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Relieving Arthritis

Supplementation: Countless joint supplements are available to promote healthy cartilage and joint health. These contain varying combinations of glucosamine, chondroitin, MSM, green-lipped mussel and other chondroprotective substances. Many veterinarians and owners have found that a small number of these products seem to be helpful. We don’t yet know whether beginning supplementation at a young age benefi ts every dog. This decision is best made with your veterinarian, taking into consideration factors such as diet and genetics/conformation (e.g., has a dog been diagnosed early on with hip or other joint abnormalities?). The anti-infl ammatory effects of omega-3 fatty acids (EPA, DHA) have also been documented to be of help in dogs with arthritis. These are included in some canine arthritis diets, but to be effective, higher levels via separate supplements may be needed.

 

Exercise: Maintaining mobility through reasonable exercise is important regardless of a dog’s age and the extent of her arthritis. (I’m convinced that what kept a certain red Dober-gal of mine going to 15-plus was her daily quarter-mile walk down the driveway, albeit at her own pace.) A dog with mild, early arthritis can and should get more exercise than an ancient pooch with severe cartilage erosion. Non-weight–bearing exercise— swimming, for example—is excellent if not contraindicated by other medical conditions. Look for a Certifi ed Canine Rehabilitation Practitioner (CCRP) for help with designing an appropriate exercise program. (Visit canineequinerehab. com/practitioners.asp to see if there’s one in your area.)

  

Complementar y therapy: Many arthritic dogs can be made more comfortable and more mobile by acupuncture. Alternative veterinary practitioners sometimes prescribe formulations of Chinese herbs to support the benefi ts of acupuncture. (Click on “Find an Acupuncturist” at aava.org.)

 

Laser: Class IV therapeutic laser is a newer form of treatment that stimulates blood f low to tissues and can greatly improve arthritic conditions.

  

Pharmaceuticals: When it comes to drugs, there are several options. Adequan injections have long been considered the gold standard for treating arthritis and other degenerative joint diseases in dogs. A potent chondroprotective agent, Adequan (polysulfated glycosaminoglycan, or PSGAG) provides the body with the building blocks of cartilage it needs to assist in repairing its own tissues. Unfortunately, it is often not employed because the initial treatment consists of six injections over three weeks, and it is somewhat expensive. However, rarely have I seen an arthritis patient it did not help, and in my own senior dogs, I get clear reminders if I forget one of their maintenance injections (every three to six weeks, depending on the dog). Adequan is largely without side effects; the main reported side effect is the potential for increased bleeding, but in 20 years of use in dozens of patients (including von Willebrand disease-affected dogs), I have never encountered this problem.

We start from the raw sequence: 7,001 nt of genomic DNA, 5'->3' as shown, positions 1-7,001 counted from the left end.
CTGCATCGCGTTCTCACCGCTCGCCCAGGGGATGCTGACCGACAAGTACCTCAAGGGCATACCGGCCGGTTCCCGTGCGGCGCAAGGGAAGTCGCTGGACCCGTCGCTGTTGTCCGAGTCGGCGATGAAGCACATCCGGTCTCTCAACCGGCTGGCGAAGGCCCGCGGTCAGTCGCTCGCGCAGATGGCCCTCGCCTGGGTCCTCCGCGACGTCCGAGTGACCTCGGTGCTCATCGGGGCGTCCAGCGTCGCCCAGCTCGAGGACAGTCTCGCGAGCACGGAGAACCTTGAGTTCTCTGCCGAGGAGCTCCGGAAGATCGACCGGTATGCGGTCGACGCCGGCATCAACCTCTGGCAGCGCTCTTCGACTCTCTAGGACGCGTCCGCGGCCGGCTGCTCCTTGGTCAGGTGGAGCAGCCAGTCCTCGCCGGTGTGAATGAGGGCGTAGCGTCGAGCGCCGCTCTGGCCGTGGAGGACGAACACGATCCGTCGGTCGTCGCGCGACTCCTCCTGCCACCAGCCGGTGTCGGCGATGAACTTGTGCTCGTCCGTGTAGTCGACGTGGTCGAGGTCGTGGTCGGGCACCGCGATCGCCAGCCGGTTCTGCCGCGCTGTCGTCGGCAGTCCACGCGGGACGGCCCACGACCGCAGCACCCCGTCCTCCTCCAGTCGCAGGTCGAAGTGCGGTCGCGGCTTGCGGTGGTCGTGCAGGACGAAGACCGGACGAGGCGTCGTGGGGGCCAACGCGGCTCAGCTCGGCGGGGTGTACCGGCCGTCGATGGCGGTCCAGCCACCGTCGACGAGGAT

We can add an analgesic such as tramadol, a synthetic opioid. While not an anti-inf lammatory, tramadol is a fairly potent pain medication, as well as being inexpensive and reasonably safe. Sedation and constipation are possible side effects, but in my experience, dogs tolerate tramadol wonderfully within the proper dose range. Gabapentin and amantadine also target the nervous system, altering the transmission and strength of pain signals.

 

We can elect to try a steroid for its anti-inf lammatory effect. The caveat with steroids, of course, is that over time, they have a “breakdown” effect on body tissues, including joints. Also, if used for any length of time, they may contribute to the development of diabetes, medically caused Cushing’s disease, liver inflammation, immune suppression or other problems. In order to prevent gastric erosion or ulceration, vets will often prescribe medications such as histamine blockers (famotidine, cimetidine), proton-pump inhibitors (omeprazole) or gastrointestinal protectants (sucralfate). If ulcer symptoms develop, steroids should be discontinued. All this having been said, many ancient dogs with advanced arthritis can get four to eight weeks of benefit from a long-lasting steroid injection.

 

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Submitted by Kaya | November 16 2011 |

Thanks for the rundown on the treatments available. I am treating my osteoarthritis using a multimodal approach which includes NSAIDS, neutraceuticals, acupuncture, hydrotherapy among other treatments. There are a few options I was not aware of (such as the laser treatments) which I will investigate further. http://kayadog.wordpress.com/2011/11/06/my-life-philosophy/

Submitted by Kathy | June 26 2012 |

Wow! When I googled arthritis pain management in dogs, I didn't expect to get such a comprehensive article. You addressed every aspect of treating our aging Lab Mix. Will your suggestions, we'll meet with our Vet and have an informed discussion of our options for keeping Josie comfortable as she ages.

Thanks tons!

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